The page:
We do not fully understand how it really works, so after some time doing it manually. The output that produced seems repetitive.

We tried submitting all of this but all were wrong. But after carefully check the difference between those four, the third flag is the correct one after we changed % to b

Flag => wgmy{76420d7abbe073a20436d2fb14%15963}

Category: Mobile

Given the APK file. Using an online apk decompiler, we can decompile the file. Inside source code StartQuiz.java, below some snippet of the code

We know that it used socket to connect to the server, therefore we can just nc to server ww2.wargames.my with port 8080.

Typing ok will lead to the question.

But the server is randomly selected from a set of questions. Therefore we need to fetch the question so we can create a script to answer it. Using the script below we can fetch some of the questions.

Below is a list of some of the questions

The script below will automatically answer all of the question.

Category: Forensic — Lord Kiske’s Server

Download the ova file and we write a simple python script to get the SHA256 of lordkiske-server.ova

Flag => wgmy{c4ea7f5c3a23990844ea6518c02740c66c4c8a605314f3bd9038f7ebfa7b9911}

Once we have the ova , we tried to open using Oracle Virtual Box and it works! Since the challenge asking for the attacker’s IP Address. First, we can see that all files are encrypted with .durian extension in /var/www/html

Let’s check any PHP files that are note encrypted maybe that we can find something.

find /var/www/html/ -type f -iname "*.php" 2>/dev/null

We tried to grep anyone who trying to reach one of these files in /var/log/apache2/acccess.log and found the attacker's IP.

cat /var/log/apache2/access.log | grep -E "we.php|b404.php|musangkeng.php"

Go to CyberChef and encrypt IP to MD5 hash.

Flag => wgmy{0941b6865b5c056c9bbb0825e1beb8e9}

Since we have found several files without .durian extension in /var/www/html/wp-content/uploads/ . One of these surely is the web shell. Since the file we.php starts with character w , we assume that this is the web shell.

To reduce the scope, we check again /var/log/apache2/access.log and see that the attacker first trying to POST and GET the file like below.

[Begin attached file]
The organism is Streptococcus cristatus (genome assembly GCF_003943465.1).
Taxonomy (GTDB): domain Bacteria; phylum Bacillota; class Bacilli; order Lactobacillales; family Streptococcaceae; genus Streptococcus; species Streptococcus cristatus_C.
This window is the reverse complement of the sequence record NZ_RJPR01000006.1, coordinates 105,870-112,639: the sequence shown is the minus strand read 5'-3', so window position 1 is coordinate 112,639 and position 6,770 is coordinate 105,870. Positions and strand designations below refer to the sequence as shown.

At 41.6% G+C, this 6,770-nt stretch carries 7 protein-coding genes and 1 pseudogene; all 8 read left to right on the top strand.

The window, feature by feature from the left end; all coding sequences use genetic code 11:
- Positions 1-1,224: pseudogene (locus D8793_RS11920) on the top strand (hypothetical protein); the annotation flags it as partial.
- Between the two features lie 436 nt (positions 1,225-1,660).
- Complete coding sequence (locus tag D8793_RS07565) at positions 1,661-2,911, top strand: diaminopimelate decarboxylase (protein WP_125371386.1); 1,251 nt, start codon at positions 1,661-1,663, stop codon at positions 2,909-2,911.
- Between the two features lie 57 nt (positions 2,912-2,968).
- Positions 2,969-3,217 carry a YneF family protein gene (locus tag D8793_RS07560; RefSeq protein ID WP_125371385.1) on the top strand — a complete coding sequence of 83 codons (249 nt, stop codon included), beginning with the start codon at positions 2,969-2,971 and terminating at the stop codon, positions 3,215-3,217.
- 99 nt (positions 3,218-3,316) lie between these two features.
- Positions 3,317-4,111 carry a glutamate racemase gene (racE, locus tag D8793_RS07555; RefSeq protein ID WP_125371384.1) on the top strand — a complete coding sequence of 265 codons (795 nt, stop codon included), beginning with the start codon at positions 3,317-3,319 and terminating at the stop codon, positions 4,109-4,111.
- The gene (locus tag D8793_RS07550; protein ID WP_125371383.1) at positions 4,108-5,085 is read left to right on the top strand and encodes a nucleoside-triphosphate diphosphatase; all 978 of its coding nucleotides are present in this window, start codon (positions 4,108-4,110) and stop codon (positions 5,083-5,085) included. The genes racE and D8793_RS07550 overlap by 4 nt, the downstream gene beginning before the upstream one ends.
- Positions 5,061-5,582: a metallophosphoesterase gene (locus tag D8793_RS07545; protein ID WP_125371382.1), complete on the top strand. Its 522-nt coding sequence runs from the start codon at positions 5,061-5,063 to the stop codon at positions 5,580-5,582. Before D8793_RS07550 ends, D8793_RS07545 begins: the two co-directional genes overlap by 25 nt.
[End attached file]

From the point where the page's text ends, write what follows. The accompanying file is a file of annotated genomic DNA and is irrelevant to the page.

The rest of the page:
Calculate the sha1sum of we.php and wrap with wgmy{}

Flag => wgmy{96894e24bf860dd85fbdcc7fbfbad203108489d1}

We have the path and the filename already, so just go to Cyberchef and encrypt /var/wwww/html/wp-content/uploads/we.php to MD5.

Flag => wgmy{cc93f2436a9fdc6f19c1fa8bd865f8f3}

The file b404.php is encoded with base64. Remove all of the php tags and get only the base64. Use the command below to decode.

cat b404.php | tr "\n" " " | sed 's/ //g' | base64 -d

We can see the php code that the attacker used to encrypt all of the victim’s files. Thus, this is the ransomware used by the attacker.

Calculate the sha1sum of b404.php and wrap with wgmy{}

Flag => wgmy{ba235cdbd9eb05082aa6e15cec762465884256f9}

We have the path and the filename already so just go to Cyberchef and encrypt /var/www/html/wp-content/uploads/b404.php to MD5.

Flag => wgmy{86051201744543abeda8b8efd0933e98}

We can try to check deep inside the b404.php and found out one of the POST request has been made to musangkeng.wargames.my

Encrypt musangkeng.wargames.my to MD5 and wrap with wgmy{}

Flag => wgmy{d7357e55e21847601d4eacb01fe13313}

By checking the hacker address, We got this.

Tried to enumerate using Dirsearch and found

The file rw.txt consists of the decoded version of ransomeware. We got several endpoints which are

Each of the endpoints has it own functions . By checking getnote.php it needs parameters.

By checking the code again, we found the parameters needed which are host and key

We tried to put a random value in the parameter and it redirects us to another page.

We can see that what we input in the parameter reflected beside Hi . We tried to check which parameter is reflected and its host parameter. Let’s try inject with some php code.

But it’s not showing anything? Checking the page source, we can see that the PHP syntax is commented.

Let’s check the code again, what is the actual value received by this parameter? It using file_get_contents() to fetch one file. From the internet, we can see the usage of this function.

It means that key the parameter is actually needed to be a file? Because it trying to read or fetch a file, let’s try putting index.php with our phpinfo() injected.

It works! So right now, let’s try to write a backdoor with a unique name so that no one will be able to guess :)

It works! Let’s get the flag

Flag => wgmy{771341f6a19a96560311ca36c6b6a5da}